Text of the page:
Stay Organized During a Job Search
Looking for employment can feel daunting between networking, scheduling interviews, updating resumes, writing cover letters, following up on leads and searching for opportunities. That mixed with our current tough economy where many people are under financial pressure to quickly find a job can make it all the more challenging to stay organized during a job search.
There are three key areas where being organized can really benefit your search, saving you time and frustration, and ensuring you stay on top of your game.
Once you have assessed your payment needs, targeted industries, your skills and other issues such as child care and transportation needs, you are ready to begin your search, which involves three key components: time, workspace and contacts.
Create a calendar based on how much time you decide to commit to a search and include any appointments and to-do activities. Allocate time for networking, making follow-up calls, and sending out resumes and other correspondence. Tackle some of the most stressful activities first and focus on certain projects such as making phone calls or writing cover letters when your house is quiet. Save time by mapping routes when driving to drop off resumes or when making an in-person visit. Carving out “you” time to exercise or pursue a favorite hobby is essential to keeping you energized and avoiding depression.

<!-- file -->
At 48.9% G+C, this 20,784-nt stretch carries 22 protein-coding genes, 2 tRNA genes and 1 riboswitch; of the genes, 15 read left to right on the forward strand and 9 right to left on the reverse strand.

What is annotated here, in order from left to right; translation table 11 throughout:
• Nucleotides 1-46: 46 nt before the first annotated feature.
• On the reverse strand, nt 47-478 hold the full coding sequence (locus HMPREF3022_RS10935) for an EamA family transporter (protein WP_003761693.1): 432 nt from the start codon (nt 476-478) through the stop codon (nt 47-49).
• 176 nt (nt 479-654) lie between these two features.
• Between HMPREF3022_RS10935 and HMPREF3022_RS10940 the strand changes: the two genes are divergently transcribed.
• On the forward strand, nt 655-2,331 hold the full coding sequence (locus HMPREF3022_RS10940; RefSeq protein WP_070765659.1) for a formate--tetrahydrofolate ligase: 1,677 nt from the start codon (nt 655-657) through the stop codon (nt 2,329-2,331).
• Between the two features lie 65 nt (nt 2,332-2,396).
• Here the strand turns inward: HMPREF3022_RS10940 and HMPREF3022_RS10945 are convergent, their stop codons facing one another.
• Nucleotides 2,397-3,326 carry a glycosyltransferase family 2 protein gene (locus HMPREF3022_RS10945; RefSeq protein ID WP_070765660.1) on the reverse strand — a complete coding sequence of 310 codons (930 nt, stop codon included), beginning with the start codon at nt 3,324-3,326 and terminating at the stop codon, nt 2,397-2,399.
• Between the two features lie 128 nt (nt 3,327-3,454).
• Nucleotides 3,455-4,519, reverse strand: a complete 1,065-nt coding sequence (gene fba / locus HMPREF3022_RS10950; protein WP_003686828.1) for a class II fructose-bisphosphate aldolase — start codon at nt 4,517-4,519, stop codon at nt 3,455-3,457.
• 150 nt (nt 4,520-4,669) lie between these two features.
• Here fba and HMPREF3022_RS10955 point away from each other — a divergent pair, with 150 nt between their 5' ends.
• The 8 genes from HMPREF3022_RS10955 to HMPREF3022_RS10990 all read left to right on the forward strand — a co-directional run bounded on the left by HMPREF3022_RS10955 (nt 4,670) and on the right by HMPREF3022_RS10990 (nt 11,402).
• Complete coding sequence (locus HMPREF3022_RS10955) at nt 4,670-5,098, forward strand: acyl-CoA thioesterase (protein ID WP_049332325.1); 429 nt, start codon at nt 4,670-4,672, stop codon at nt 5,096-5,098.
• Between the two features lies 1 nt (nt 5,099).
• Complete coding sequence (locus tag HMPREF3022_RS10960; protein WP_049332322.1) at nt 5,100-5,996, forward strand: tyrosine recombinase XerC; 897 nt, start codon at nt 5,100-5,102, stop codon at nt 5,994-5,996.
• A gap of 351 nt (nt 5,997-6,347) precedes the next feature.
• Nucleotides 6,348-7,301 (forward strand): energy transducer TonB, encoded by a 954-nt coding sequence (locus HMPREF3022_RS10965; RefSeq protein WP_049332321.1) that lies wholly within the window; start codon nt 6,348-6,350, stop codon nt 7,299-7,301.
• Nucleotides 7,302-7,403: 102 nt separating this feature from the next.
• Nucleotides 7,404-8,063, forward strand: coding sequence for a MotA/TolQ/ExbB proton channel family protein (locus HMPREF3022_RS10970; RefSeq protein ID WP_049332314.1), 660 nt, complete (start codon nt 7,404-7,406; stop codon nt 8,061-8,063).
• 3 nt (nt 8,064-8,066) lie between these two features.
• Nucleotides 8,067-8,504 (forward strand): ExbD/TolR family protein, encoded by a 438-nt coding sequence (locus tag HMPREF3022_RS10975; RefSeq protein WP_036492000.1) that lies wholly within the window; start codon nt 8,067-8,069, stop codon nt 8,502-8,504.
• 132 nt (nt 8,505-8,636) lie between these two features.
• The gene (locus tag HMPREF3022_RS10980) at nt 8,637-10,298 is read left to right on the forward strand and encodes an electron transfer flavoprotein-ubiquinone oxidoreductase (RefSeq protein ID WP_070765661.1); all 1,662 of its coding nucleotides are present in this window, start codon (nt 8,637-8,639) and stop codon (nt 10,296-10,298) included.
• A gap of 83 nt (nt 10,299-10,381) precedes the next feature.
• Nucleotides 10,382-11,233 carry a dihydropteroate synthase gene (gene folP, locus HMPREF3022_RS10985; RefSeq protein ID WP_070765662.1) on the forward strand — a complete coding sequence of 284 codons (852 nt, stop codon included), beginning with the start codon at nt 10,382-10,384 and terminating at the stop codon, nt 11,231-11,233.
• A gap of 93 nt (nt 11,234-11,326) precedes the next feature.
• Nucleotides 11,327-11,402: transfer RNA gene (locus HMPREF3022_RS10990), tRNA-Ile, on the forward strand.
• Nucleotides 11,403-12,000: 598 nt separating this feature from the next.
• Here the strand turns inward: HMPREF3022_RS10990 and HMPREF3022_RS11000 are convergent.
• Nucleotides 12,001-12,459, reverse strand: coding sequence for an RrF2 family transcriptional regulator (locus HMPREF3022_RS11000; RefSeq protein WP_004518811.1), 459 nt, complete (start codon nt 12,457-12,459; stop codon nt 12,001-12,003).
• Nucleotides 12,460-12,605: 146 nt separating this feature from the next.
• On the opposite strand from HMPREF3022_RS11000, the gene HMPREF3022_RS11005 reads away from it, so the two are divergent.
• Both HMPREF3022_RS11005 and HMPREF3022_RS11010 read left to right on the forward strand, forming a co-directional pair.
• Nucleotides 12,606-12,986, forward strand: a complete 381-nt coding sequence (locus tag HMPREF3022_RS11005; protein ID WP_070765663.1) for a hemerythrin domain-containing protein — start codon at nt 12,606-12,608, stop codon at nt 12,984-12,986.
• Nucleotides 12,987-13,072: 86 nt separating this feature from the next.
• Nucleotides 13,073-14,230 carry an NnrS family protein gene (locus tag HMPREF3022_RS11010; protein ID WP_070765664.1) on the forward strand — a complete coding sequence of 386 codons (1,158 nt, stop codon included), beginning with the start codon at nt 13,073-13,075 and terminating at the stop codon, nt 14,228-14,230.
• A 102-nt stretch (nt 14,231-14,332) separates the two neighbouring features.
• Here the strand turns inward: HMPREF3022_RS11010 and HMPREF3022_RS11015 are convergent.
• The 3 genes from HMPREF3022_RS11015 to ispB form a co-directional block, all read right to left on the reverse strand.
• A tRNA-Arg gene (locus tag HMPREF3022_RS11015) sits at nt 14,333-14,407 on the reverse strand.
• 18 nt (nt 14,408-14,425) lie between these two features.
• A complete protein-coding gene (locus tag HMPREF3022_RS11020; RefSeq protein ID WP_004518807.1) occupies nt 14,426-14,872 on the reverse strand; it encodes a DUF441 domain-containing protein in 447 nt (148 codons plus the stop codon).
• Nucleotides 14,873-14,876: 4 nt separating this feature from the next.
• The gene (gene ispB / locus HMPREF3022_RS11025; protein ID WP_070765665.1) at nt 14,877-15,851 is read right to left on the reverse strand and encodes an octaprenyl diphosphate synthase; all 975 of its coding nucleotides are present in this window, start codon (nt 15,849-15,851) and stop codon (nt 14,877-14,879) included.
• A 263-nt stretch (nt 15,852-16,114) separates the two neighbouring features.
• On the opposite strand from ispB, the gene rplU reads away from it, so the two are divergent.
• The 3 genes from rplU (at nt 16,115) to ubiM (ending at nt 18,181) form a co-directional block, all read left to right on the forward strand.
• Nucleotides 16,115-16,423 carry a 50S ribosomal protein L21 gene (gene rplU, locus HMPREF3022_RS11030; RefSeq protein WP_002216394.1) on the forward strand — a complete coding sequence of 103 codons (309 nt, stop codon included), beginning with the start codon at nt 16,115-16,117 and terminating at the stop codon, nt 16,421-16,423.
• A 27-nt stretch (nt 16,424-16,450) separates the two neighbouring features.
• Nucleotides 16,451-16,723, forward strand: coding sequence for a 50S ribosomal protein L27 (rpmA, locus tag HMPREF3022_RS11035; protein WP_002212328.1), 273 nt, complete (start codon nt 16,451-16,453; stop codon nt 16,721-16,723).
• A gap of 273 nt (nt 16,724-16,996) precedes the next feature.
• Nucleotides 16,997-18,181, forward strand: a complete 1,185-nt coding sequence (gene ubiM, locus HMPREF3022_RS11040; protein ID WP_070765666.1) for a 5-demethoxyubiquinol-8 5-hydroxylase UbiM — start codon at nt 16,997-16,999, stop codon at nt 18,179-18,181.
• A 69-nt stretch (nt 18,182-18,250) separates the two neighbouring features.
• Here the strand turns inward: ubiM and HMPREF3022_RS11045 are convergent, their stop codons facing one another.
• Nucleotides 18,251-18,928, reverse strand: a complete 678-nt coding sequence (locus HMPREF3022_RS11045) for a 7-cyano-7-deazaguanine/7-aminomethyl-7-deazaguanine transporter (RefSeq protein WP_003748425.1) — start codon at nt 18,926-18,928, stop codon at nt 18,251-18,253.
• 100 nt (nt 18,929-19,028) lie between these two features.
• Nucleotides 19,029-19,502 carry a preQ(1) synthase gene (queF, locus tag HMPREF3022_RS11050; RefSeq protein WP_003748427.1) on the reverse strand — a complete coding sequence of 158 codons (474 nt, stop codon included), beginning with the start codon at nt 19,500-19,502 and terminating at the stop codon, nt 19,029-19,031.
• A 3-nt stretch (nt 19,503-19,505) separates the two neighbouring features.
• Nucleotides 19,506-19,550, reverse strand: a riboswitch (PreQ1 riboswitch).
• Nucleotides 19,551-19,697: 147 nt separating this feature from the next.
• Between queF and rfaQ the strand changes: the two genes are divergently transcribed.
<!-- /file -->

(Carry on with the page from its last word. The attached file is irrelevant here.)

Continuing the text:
Identify an area in your home to set up your computer and manage your files to stay organized and maintain a level of professionalism. Essential supplies include a supportive chair, a proper desk or work surface, telephone, a job search log and a calendar. Keep track of resume versions, job postings and correspondence with an electronic or paper filing system to have immediate access to the information you need.
Devise a system to maintain all your contacts during your job search. A card-file system enables you to fill out a card for each contact, including the name, title, contact details, source of the leads, and dates and summaries of conversations. You can also keep track of business cards with a binder system where you divide the cards into categories such as leads and companies contacted. Or consider using Microsoft Outlook, ACT! by Sage or other software programs to organize contacts electronically.